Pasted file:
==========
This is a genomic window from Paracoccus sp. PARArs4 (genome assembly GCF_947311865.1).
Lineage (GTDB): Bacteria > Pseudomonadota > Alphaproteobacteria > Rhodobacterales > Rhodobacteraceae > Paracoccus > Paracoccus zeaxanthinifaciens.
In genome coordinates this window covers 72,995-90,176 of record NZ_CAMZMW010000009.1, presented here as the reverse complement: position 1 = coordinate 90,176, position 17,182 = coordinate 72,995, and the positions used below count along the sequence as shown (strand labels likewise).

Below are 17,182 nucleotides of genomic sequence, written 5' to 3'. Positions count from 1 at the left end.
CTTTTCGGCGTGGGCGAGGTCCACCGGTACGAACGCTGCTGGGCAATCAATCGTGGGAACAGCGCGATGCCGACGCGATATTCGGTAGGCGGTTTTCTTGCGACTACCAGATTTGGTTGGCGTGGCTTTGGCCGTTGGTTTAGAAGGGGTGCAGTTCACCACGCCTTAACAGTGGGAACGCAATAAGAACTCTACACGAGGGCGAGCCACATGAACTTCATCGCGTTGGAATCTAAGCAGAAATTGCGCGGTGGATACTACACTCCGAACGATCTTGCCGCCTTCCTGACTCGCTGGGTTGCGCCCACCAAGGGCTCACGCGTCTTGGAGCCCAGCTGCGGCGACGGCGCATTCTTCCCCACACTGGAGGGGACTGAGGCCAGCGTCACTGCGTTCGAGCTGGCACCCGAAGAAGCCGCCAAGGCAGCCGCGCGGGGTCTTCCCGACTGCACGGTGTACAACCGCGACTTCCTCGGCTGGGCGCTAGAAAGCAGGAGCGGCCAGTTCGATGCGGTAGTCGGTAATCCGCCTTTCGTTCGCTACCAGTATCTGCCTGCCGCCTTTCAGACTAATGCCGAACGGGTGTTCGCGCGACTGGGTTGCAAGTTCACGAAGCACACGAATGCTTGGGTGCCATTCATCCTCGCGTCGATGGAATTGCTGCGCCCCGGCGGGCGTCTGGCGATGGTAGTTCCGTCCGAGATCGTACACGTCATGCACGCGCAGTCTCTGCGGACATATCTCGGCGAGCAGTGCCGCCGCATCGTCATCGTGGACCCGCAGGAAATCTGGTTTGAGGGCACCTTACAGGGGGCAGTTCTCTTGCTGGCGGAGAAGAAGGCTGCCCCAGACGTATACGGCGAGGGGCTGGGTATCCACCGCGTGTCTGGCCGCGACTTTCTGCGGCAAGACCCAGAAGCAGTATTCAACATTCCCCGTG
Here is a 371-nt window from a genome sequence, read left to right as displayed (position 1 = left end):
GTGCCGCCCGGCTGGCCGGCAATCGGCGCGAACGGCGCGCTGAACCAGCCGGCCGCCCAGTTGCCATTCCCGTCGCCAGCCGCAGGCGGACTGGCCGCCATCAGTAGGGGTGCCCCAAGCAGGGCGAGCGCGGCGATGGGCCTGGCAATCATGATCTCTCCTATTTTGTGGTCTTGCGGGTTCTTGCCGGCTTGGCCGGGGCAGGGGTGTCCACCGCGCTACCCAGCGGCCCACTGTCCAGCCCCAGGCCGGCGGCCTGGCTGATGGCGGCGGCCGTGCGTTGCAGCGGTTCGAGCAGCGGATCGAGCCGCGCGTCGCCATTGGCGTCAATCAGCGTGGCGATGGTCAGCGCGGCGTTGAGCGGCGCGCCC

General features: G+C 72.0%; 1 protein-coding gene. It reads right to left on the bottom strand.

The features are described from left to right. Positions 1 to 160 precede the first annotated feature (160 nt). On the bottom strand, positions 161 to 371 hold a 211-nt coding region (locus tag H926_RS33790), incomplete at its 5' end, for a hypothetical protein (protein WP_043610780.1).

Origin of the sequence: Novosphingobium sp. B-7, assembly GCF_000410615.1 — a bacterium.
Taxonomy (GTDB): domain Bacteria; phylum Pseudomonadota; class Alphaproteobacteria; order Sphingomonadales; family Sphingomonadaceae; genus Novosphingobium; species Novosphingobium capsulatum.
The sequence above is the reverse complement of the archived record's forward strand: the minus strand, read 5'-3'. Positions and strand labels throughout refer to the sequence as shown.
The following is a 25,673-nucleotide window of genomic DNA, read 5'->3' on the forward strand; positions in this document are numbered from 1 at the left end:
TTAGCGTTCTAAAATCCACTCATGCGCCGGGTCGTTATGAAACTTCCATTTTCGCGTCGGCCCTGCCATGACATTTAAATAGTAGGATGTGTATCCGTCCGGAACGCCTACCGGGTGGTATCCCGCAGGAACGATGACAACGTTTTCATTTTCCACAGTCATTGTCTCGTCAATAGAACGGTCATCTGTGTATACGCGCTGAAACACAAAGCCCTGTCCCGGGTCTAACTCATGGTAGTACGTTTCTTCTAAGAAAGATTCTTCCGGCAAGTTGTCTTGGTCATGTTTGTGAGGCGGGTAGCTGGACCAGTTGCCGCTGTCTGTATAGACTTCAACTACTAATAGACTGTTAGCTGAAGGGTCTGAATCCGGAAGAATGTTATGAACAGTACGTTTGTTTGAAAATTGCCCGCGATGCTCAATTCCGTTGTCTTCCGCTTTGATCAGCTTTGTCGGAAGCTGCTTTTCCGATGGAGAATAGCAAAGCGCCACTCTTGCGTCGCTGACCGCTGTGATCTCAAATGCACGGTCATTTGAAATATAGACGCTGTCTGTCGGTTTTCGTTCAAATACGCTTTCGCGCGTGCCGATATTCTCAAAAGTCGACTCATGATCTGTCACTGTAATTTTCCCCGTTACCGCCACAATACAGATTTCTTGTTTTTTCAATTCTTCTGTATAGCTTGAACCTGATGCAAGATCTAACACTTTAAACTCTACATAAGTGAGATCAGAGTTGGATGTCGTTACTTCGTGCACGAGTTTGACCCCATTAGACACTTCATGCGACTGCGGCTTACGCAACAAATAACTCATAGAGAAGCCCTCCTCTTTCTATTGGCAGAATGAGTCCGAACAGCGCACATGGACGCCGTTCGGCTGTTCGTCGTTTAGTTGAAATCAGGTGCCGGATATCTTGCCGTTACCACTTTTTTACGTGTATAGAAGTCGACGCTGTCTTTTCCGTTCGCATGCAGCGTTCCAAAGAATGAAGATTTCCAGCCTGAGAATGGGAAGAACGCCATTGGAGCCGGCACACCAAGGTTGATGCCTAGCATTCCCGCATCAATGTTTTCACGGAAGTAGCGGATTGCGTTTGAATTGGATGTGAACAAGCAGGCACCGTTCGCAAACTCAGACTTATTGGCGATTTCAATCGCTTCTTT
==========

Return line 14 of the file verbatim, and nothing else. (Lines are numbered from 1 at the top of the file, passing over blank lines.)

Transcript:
TTAGCGTTCTAAAATCCACTCATGCGCCGGGTCGTTATGAAACTTCCATTTTCGCGTCGGCCCTGCCATGACATTTAAATAGTAGGATGTGTATCCGTCCGGAACGCCTACCGGGTGGTATCCCGCAGGAACGATGACAACGTTTTCATTTTCCACAGTCATTGTCTCGTCAATAGAACGGTCATCTGTGTATACGCGCTGAAACACAAAGCCCTGTCCCGGGTCTAACTCATGGTAGTACGTTTCTTCTAAGAAAGATTCTTCCGGCAAGTTGTCTTGGTCATGTTTGTGAGGCGGGTAGCTGGACCAGTTGCCGCTGTCTGTATAGACTTCAACTACTAATAGACTGTTAGCTGAAGGGTCTGAATCCGGAAGAATGTTATGAACAGTACGTTTGTTTGAAAATTGCCCGCGATGCTCAATTCCGTTGTCTTCCGCTTTGATCAGCTTTGTCGGAAGCTGCTTTTCCGATGGAGAATAGCAAAGCGCCACTCTTGCGTCGCTGACCGCTGTGATCTCAAATGCACGGTCATTTGAAATATAGACGCTGTCTGTCGGTTTTCGTTCAAATACGCTTTCGCGCGTGCCGATATTCTCAAAAGTCGACTCATGATCTGTCACTGTAATTTTCCCCGTTACCGCCACAATACAGATTTCTTGTTTTTTCAATTCTTCTGTATAGCTTGAACCTGATGCAAGATCTAACACTTTAAACTCTACATAAGTGAGATCAGAGTTGGATGTCGTTACTTCGTGCACGAGTTTGACCCCATTAGACACTTCATGCGACTGCGGCTTACGCAACAAATAACTCATAGAGAAGCCCTCCTCTTTCTATTGGCAGAATGAGTCCGAACAGCGCACATGGACGCCGTTCGGCTGTTCGTCGTTTAGTTGAAATCAGGTGCCGGATATCTTGCCGTTACCACTTTTTTACGTGTATAGAAGTCGACGCTGTCTTTTCCGTTCGCATGCAGCGTTCCAAAGAATGAAGATTTCCAGCCTGAGAATGGGAAGAACGCCATTGGAGCCGGCACACCAAGGTTGATGCCTAGCATTCCCGCATCAATGTTTTCACGGAAGTAGCGGATTGCGTTTGAATTGGATGTGAACAAGCAGGCACCGTTCGCAAACTCAGACTTATTGGCGATTTCAATCGCTTCTTT